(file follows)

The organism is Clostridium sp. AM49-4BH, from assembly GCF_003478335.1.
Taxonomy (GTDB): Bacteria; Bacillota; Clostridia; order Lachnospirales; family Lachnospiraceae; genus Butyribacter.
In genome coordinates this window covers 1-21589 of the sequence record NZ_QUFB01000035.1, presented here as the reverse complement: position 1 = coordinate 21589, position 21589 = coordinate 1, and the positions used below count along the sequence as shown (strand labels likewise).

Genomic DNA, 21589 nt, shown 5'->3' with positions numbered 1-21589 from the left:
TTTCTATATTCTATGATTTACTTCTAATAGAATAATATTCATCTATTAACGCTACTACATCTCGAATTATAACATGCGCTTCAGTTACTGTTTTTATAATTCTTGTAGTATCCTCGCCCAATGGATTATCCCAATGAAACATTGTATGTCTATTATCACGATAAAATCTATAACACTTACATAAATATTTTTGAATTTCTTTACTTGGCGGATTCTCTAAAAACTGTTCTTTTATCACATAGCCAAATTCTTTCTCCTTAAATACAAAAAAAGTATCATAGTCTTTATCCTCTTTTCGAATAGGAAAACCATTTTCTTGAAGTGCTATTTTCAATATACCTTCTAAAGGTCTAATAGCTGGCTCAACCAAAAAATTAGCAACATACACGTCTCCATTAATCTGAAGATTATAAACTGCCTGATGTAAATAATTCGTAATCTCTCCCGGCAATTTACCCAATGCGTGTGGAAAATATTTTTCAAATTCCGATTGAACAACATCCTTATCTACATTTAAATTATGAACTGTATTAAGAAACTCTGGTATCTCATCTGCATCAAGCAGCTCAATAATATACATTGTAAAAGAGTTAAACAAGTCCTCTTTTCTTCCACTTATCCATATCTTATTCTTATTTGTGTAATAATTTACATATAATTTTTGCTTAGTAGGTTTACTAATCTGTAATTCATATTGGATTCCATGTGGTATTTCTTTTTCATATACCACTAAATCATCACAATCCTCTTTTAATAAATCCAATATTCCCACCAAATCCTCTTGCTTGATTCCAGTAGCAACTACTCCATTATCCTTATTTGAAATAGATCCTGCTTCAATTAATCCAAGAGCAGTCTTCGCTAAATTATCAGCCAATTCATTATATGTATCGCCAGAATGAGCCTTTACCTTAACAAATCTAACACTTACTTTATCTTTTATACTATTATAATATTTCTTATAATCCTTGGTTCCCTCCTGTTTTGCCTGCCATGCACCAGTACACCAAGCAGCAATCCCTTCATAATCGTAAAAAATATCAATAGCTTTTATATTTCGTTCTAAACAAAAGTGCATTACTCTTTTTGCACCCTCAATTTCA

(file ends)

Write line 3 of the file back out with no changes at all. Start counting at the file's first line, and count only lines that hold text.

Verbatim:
In genome coordinates this window covers 1-21589 of the sequence record NZ_QUFB01000035.1, presented here as the reverse complement: position 1 = coordinate 21589, position 21589 = coordinate 1, and the positions used below count along the sequence as shown (strand labels likewise).